Gov. Bill Haslam said in a prepared statement, “The new facility will be Tyson’s fifth location in Tennessee and it means a great deal that a company of this magnitude will continue to grow its footprint in our state. I appreciate Tyson for its continued commitment to Tennessee and for helping us become one step closer to our goal of making Tennessee the No. 1 location in the Southeast for high quality jobs.”

Then here at The News and Observer we learn….

Screenshot (1207)_LI

That is “Little Bob” Senator Corker.  I had to laugh though in this story they have him identified as a lowly Congressman.  Imagine if Trump had picked him to head the State Department—can you say fox in the chicken house! http://www.wenkwtpr.com/2017/11/21/tyson-foods-to-create-1500-new-jobs-in-area/

Tennessee Gov. Bill Haslam and U.S. Sen. Bob Corker attended the news conference and praised Tyson for choosing Humboldt, a rural city of about 8,200 people located about 85 miles (135 kilometers) northeast of Memphis. Tennessee competed with other states for the project. Doug Ramsey, group president of poultry for Tyson, would not discuss which other states were in the mix.

[….]

Haslam said that while unemployment in Tennessee is low — at 3 percent as of September — “it’s no news that some of our rural counties have struggled.” He called the plant a “big deal” for the state.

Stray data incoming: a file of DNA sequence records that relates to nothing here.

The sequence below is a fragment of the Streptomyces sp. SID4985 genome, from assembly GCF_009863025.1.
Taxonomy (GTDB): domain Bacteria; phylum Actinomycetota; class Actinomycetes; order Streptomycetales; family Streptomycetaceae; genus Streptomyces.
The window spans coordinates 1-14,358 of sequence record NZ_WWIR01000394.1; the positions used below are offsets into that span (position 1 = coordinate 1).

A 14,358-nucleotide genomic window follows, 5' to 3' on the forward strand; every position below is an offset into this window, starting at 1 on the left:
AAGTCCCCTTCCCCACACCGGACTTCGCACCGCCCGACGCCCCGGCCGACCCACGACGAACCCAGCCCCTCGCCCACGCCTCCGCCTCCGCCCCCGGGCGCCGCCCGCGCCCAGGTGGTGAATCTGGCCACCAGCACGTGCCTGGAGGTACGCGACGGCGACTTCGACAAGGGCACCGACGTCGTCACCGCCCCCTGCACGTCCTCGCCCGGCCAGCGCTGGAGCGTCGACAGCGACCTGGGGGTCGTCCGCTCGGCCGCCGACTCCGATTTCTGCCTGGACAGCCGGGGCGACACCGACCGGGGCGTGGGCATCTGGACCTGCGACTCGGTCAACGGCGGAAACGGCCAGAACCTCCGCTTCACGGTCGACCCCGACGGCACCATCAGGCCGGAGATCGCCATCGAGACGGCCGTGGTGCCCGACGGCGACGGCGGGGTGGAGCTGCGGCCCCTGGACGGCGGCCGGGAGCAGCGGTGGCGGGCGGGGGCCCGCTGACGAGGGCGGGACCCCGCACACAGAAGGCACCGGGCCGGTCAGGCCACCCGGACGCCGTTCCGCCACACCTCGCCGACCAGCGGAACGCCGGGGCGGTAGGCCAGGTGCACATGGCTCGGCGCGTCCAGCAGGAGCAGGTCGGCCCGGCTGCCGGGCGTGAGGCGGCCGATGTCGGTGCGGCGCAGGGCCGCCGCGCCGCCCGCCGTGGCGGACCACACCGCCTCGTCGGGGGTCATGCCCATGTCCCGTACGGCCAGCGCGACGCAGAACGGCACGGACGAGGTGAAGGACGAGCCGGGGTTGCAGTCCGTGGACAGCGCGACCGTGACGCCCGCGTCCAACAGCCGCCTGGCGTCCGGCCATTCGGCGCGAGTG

So, if the unemployment rate stands at 3%, where are the workers going to come from?  It might be a financial big deal for bigwigs and assorted hangers-on, but not for the citizens of Humboldt!

Tyson currently operates four facilities in the state, employing about 5,000 people. The company says it paid Tennessee farmers more than $61 million in the 2016 fiscal year.

The announcement marks the second major economic development project Tyson has begun this year in Tennessee. In August, the company announced an $84 million expansion of operations in Union City. That project is expected to create about 300 jobs.

The company’s portfolio of products includes Tyson chicken, Jimmy Dean, Hillshire Farm and Ball Park.

I think we all need to start making a list of the products companies that employee foreign workers (whose salaries we supplemented with our tax dollars) are producing and become more discerning shoppers.

See my ever expanding file on Tyson Foods, here.  Don’t miss posts on Shelbyville, TN where Tyson Foods initially succumbed to pressure to dump the Labor Day holiday in exchange for a Muslim holiday for its workers.

And, definitely don’t miss: BIG MEAT squawks when Trump lowered refugee ceiling, here.  Or tiny Nebraska town defeats BIG CHICKEN, here.

Wonder why the Heritage Foundation completely missed the boat and never looked at the impact of global corporations and refugee labor on American towns in their supposed “roadmap for reform” plans for the UN/US Refugee Admissions Program?